This is Mark losing his face, as Mengele cuts his facial skin off in preparation to "transplant" it to a Nazi soldier whose own flesh has degenerated (this rather casts the Antonio Banderas film The Skin I Live In within a new context, doesn't it?). Towards the end, Lucas will rip the transplanted face off the Nazi, saying, "This doesn't belong to you," and that's an awesome moment, because it's a parable for the redistribution of wealth socialism proposes. Our property--be it great or small--is as much a part of our identity as our facial features. NO, neither Nazis nor myself are saying that you are your material possessions, rather, the material world we create around us--with our homes, heirlooms and personal items--form a part of our identity because it tangibly helps us to express who we are (one person, for example, owning a sports car, vs another one owning a mini-van, vs another who owns a classic car). The Nazis in World War II did  this with the stolen works of art, taking all the great masterpieces from other countries and amassing it as their own private collection.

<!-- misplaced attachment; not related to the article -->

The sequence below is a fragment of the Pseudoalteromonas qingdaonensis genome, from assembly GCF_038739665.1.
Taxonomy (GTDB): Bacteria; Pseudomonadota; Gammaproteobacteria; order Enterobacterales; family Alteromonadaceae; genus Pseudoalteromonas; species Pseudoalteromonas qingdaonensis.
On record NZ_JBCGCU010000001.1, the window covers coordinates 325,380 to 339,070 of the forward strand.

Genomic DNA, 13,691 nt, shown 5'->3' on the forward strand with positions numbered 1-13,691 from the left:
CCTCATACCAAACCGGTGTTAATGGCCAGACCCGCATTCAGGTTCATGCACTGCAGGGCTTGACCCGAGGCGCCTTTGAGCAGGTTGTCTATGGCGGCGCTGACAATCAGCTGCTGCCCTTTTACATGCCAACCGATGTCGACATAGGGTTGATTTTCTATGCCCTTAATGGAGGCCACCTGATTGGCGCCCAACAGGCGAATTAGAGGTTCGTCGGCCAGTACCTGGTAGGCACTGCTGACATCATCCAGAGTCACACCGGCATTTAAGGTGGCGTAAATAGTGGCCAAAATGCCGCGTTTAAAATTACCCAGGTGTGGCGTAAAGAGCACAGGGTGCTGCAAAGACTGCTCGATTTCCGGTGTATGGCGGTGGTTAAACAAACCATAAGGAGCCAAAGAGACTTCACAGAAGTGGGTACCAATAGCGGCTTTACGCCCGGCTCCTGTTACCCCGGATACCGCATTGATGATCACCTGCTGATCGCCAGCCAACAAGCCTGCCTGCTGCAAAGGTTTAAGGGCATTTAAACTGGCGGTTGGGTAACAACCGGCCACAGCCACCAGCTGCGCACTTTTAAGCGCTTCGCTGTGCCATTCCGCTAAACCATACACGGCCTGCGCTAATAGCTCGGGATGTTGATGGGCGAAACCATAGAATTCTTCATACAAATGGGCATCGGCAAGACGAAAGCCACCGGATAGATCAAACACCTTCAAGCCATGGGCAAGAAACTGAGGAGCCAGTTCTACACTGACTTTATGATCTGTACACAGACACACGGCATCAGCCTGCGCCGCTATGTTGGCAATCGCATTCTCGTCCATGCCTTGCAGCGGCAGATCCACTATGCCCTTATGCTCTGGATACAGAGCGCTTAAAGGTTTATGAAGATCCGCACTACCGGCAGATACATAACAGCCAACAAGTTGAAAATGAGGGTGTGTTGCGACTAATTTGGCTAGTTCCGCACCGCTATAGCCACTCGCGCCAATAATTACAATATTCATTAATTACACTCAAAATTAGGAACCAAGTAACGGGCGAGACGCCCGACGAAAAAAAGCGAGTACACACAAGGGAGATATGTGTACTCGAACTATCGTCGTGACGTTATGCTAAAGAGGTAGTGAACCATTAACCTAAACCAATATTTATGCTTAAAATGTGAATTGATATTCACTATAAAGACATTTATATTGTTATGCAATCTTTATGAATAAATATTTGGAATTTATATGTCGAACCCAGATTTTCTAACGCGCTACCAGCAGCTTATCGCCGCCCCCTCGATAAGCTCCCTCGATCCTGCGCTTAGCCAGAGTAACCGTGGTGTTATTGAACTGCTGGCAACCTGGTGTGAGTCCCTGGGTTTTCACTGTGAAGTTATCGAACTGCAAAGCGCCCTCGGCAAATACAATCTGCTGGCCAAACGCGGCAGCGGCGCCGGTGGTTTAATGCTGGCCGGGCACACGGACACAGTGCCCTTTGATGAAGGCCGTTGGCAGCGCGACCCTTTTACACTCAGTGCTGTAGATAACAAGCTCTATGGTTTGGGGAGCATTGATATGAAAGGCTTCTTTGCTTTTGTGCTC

It's just as important to survive a zombie apocalypse by avoiding becoming a zombie, even though that likely means you will still die yourself. May manages to avoid becoming a zombie, although she dies, because she doesn't want to do the right thing initially, she's willing to go along with the Nazis to stay alive, but she repents and plots with Lucas, giving him a pair of surgical scissors which he later uses to throw into the throat of a Nazi guard (more on this below), but May--having gone along with the Nazi scheme initially--has to pay the price to avoid being a zombie, which she does in this graphic scene of stem cell harvesting:
The reason the cells are so important is because that machine is the machine keeping Hitler alive, and he requires cells to "regenerate." May's cells fail to re-generate Hitler/socialism (on a symbolic scale) because she saw Silje betray her to keep herself alive and she saw the zombie guards rape Angela, so May is completely against the resurrection of socialism and her cells don't "energize" or "regenerate" Hitler. However, the baby conceived as a result of Adrian's and Silje's affair can regenerate Hitler (on a symbolic scale only, because stem cells are the ones proven to have the regenerative powers, not infant stem cells, so the film intentionally makes a political statement through well-publicized scientific facts) because the abortion industry feeds citizens' dependency upon the government and does so by keeping them immoral to the real consequences and sinfulness of having an abortion; so the dead babies in the United States are "fueling" the socialist machinery.